Lower Thoracic Sympathetic Ganglia

Volume: 10
Issue: 11
November 15, 2015
Lower Thoracic Sympathetic Ganglia

Dear Colleagues:

I have had two patients in the last couple of months that brought to mind the importance of the lower thoracic sympathetic ganglia.  These ganglia are difficult to reach with the neural therapist’s needle, but important for a variety of reasons. 

Both were men in their late sixties. One presented with recurring testicular pain following direct trauma 17 years before, and the other with chronic pain in the groin following an inguinal hernia repair two years previously.  The common denominator of their conditions was an interference field in a lower thoracic (approximately T10 to L1) sympathetic ganglion.

The man with the testicular pain had a history of recurring attacks. These episodes sometimes coincided with “flares” of inflammation of his haemorrhoids, strains of his back, or (on one occasion) a kidney infection.   Sometimes interference fields were found in the testicle, but on more than one occasion interference fields were found in the ipsilateral T10 sympathetic ganglion.  At times more than one treatment was required but he often would be free of pain for more than a year.

The course of the patient with post-hernia repair pain was more straightforward.  On his first visit a T10 sympathetic ganglion interference field was found on autonomic response testing (none in the scar).  His response to treatment was satisfactory but on recurrences the scar interference fields became apparent and needed to be treated twice before the pain disappeared for good.

Chronic pain in the groin or testicle (sometimes called orchialgia) is usually an enigma to urologists and other physicians with conventional medical training. Testicular pain has been receiving considerable research attention, but because 50% of cases have been considered to be idiopathic the usual suspicions of secondary gain, psychogenic factors, etc. come to the fore. Only one report (from 1994) recognized the spinal region to be an important source of testicular pain, although disappointingly “radiculitis” was the only explanation on offer.

With such poor understanding of the nature of the pain, it is not surprising that orchiectomy is sometimes offered (with variable results).  The latest surgical fashion is now micro denervation of the spermatic cord.  How sad to see testicular pain joining that long list of conditions for which surgery has been offered, and all for lack of understanding of how the pain occurs!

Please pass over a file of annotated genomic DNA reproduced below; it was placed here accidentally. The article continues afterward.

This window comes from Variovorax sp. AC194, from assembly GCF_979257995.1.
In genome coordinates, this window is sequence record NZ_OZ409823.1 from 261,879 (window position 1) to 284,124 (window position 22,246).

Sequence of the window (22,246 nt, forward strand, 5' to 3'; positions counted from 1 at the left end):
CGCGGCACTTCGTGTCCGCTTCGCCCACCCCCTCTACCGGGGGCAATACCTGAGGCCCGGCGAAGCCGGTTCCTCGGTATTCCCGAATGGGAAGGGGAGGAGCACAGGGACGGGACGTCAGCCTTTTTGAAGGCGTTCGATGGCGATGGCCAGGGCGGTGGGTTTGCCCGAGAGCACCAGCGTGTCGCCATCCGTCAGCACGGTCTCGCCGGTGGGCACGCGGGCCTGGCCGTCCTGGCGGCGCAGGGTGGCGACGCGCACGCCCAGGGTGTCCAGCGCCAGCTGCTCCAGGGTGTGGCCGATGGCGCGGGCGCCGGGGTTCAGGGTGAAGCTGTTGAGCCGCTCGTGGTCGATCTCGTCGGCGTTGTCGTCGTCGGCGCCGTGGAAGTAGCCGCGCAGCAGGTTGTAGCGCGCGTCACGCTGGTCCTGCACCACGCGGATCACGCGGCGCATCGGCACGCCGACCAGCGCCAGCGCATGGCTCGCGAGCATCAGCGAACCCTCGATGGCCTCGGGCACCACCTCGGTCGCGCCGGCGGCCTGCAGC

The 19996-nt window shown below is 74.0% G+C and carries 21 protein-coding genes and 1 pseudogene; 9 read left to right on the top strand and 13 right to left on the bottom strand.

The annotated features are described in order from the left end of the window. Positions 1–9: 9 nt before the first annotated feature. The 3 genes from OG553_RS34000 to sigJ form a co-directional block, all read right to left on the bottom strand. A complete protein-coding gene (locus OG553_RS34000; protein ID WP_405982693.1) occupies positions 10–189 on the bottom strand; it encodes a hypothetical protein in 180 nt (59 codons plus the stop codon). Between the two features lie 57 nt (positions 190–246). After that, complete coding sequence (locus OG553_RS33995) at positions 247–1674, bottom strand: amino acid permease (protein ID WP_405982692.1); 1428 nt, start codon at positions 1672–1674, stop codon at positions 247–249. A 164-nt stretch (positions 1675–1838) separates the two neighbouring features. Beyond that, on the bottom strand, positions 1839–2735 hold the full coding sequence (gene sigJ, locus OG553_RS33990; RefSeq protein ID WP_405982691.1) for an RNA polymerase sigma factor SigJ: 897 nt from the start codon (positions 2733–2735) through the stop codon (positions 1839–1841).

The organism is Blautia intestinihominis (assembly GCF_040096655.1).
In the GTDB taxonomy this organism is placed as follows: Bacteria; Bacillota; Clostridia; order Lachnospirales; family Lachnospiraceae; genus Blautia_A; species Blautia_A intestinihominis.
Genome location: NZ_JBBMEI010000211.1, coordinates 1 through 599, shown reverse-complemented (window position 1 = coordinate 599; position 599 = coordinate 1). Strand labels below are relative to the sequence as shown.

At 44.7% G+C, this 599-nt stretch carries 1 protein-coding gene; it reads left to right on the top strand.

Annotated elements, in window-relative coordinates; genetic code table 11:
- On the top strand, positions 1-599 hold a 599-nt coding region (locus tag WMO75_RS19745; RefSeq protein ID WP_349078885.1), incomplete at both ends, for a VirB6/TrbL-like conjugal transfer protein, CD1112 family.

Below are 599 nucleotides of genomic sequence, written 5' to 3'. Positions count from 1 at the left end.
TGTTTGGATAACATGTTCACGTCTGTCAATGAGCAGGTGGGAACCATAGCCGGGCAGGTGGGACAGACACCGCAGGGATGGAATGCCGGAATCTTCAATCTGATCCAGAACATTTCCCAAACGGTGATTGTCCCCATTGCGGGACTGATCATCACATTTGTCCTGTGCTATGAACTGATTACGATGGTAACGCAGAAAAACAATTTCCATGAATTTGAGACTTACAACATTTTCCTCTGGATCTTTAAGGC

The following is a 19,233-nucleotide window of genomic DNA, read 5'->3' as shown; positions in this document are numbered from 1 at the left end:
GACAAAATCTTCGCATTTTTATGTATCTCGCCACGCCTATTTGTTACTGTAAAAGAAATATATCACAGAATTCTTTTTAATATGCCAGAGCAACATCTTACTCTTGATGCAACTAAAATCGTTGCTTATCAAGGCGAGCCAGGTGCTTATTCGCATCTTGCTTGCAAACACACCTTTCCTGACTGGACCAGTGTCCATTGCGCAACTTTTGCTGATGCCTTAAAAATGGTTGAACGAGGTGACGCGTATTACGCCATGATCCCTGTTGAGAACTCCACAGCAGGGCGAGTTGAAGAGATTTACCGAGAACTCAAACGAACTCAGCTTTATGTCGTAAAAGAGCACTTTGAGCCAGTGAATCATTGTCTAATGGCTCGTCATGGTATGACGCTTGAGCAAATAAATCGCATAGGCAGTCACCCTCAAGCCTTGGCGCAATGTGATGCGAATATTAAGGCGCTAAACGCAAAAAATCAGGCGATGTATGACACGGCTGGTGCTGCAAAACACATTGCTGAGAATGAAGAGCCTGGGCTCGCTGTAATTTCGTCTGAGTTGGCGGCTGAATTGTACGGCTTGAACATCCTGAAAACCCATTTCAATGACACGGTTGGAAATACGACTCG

Occult testicular or groin pain is definitely the realm of the neural therapist!  There should be no “idiopathic” pain when the principles of neural therapy are applied. The keys are, as always, to look for sources of irritation of the nervous system: scars, history of epididymitis or other scrotal infection, trauma, and musculoskeletal disturbance.  If no obvious interference fields can be found by history, Dosch recommends a series of test injections of dilute procaine: quaddles into dermatomes T10 to L3 and S2, direct injections into the spermatic cord or testicle, pudendal nerve blocks, and epidural or presacral infiltration (p. 243 of Dosch’s Manual of neural therapy according to Huneke – 2nd edition).

Personally, I have found that if no interference field is apparent, and even when there is one, but it does not respond well, the key is an interference field in a lower thoracic sympathetic ganglion.  I suspect that these are not often searched for because the injection technique (page 186 of my bookis so intimidating. Sliding a three-inch (7.5cm) needle under the lung with the patient in expiration is one of the more challenging injections in neural therapy. My guess is that most neural therapists resort to it only when all else fails.

I have done a number of them over the years, but each occasion did not fail to elicit a light sweat and relief (on my part) when it was over. Thankfully, most times it is a therapeutically rewarding procedure.

However, the lower thoracic sympathetic ganglia is an area where an energetic approach truly shines, both in diagnosis and treatment.  Autonomic response testing (if positive) gives the assurance that an injection is worthwhile.  And energetic treatment (I use the Tenscam device) is as effective as the injection, much faster, and with none of the risks.  Previously, I would have to schedule a special appointment for the injection procedure.  Now, I can include a treatment (which takes about a minute) into the appointment and can treat as soon as the interference field is found.

My experience is that energetic treatment is as effective as procaine injections, but I have to be careful when I say this.  I really have not had enough feedback from other practitioners to be sure that this is true.  It would be very helpful if those who do use energetic treatments (especially of autonomic ganglia) would share their experience with readers of this newsletter.

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